Indian Railways: From freight to super-freight

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January 13, 2021 7:00 AM

The DFC will herald an era of fast, safe and timetabled running of freight trains

Conceptualised a decade ago, the plan to win back freight business began with the creation of a special purpose vehicle, i.e. the Dedicated Freight Corridor Corporation of India Ltd (DFCCIL), in October 2006.As the name implies, the DFC is dedicated entirely to carry freight.

A new era in freight transport by railways dawned last month when the 351-km-long New Bhaupur to New Khurja section of the eastern leg of the Dedicated Freight Corridor (DFC) was declared open by the Prime Minister. Reportedly, the 58 BOXN wagon coal rake destined for a thermal power station up north completed the run at an average speed of 70 km/h. Compared to the current average of 25 km/h of freight trains on the 65,000-km network of the Indian Railways, this was a quantum jump in transport by rail that the western and eastern legs of the DFC promise to usher in when fully commissioned in a few years.

Alarm bells had begun to ring in a couple of decades ago when the Indian Railways’ market share of freight transport had dropped from a peak of 70% in the 1950s to just 30%, with road transport luring away the business with faster door-to-door service and guaranteed delivery schedules.

Conceptualised a decade ago, the plan to win back freight business began with the creation of a special purpose vehicle, i.e. the Dedicated Freight Corridor Corporation of India Ltd (DFCCIL), in October 2006. The project was approved for an estimated cost of Rs 28,181 crore and contracts for construction of two major bridges awarded in December 2008.

Two corridors—1,504-km western corridor and 1,856-km eastern corridor—spanning 3,360 km were to be built, along existing track alignments so as to involve least amount of land acquisition, an onerous exercise that could bog down the project with its high cost and attendant problems.
The proposed western corridor connecting Dadri in Uttar Pradesh to Mumbai’s JNPT would pass through Haryana, Rajasthan, Gujarat and Maharashtra, while the eastern corridor (originating from Dankuni in West Bengal) is designed to pass through Jharkhand, Bihar, Uttar Pradesh and Haryana to terminate in Ludhiana (Punjab).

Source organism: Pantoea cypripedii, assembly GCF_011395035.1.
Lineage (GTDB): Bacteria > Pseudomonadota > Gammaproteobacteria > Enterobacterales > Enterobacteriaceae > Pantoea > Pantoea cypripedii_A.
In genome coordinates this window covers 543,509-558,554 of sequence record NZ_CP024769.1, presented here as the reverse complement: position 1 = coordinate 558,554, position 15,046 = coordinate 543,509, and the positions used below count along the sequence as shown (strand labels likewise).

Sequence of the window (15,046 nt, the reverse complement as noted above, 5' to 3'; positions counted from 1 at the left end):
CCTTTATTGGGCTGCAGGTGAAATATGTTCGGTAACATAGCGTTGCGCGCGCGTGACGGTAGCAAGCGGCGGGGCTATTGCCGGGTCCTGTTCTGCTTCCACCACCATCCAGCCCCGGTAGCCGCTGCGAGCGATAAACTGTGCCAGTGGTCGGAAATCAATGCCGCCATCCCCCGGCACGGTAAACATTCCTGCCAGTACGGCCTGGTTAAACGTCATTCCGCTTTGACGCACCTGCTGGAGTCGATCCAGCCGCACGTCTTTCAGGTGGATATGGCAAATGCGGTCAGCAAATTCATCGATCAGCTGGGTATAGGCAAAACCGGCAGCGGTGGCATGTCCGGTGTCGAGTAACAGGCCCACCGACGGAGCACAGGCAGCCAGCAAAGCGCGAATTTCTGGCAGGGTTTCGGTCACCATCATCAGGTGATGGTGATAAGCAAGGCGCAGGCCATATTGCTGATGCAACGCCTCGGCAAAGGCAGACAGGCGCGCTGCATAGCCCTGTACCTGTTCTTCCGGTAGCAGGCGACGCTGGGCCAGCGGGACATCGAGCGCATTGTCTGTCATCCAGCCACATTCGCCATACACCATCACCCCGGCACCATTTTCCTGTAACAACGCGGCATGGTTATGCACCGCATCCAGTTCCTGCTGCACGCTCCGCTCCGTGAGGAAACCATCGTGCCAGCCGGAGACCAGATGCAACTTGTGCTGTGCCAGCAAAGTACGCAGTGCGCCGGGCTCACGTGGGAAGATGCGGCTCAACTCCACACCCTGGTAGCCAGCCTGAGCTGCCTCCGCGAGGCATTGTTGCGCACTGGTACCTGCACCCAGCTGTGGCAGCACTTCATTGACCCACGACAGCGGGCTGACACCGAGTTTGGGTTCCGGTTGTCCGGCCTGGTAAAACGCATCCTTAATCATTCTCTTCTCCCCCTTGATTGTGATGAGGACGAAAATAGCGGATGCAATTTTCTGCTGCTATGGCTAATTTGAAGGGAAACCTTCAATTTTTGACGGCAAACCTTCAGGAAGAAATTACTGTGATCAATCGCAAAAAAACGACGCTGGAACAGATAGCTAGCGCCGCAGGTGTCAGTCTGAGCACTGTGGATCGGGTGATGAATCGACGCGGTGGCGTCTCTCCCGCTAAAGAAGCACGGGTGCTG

Partly funded by the World Bank with a soft loan of Rs 5,150 crore, the eastern corridor was first off the mark with the commissioning in phases planned from 2017-18 onwards. Simultaneously, the work on western corridor commenced from Rewari to Vadodara via Phulera, which too was beneficiary of a soft loan of Rs 5,100 crore by the Japan International Cooperation Agency.

A few years down the line, the Cabinet Committee on Economic Affairs approved the revised cost that had ballooned over the years to Rs 81,459 crore, due to unforeseen delays and cost escalations mostly on account of land acquisition, which even though minimal was critical for alignment.

As the name implies, the DFC is dedicated entirely to carry freight. With a double-line corridor, it can carry 1500-metre long loads as against the current 686-metre, which is restricted on account of its loop length at stations. As a result, 13,000-tonne loads with 120 wagons can be run, as against the current 5,000 tonnes with 58 wagons, which will need more powerful locomotives with 12,000 horsepower against the current 6,000 horsepower.

With no passengers to be picked up, stations are also few, almost 50-km apart, as against current 10 km or so. State-of-the-art radio communication facilities provide the locomotive pilot a far greater safety and speed potential. Mechanised track-laying resulted in not only higher productivity by laying 1.5 km of track per day (as against 100-150 metres when done manually), it also led to much better track geometry, while head hardened rails and flash butt welds would result in longer life and reduced wear-and-tear of rolling stock.

While the eastern corridor is to mainly serve the coal circuit from coal fields in eastern India to thermal plants up north, the western corridor would provide greater capacity for carrying export-import traffic of industries in north India and also serve scores of logistics parks expected to come up on the Delhi Mumbai Industrial Corridor, a 150-km wide swath of hinterland all along the corridor.

With no passenger trains crowding the tracks, which had to be given precedence, the DFC will herald a new era of fast, safe and timetabled running, guaranteeing delivery schedules of freight that had so far been only a promise on paper.

The author is former member, Railway Board;

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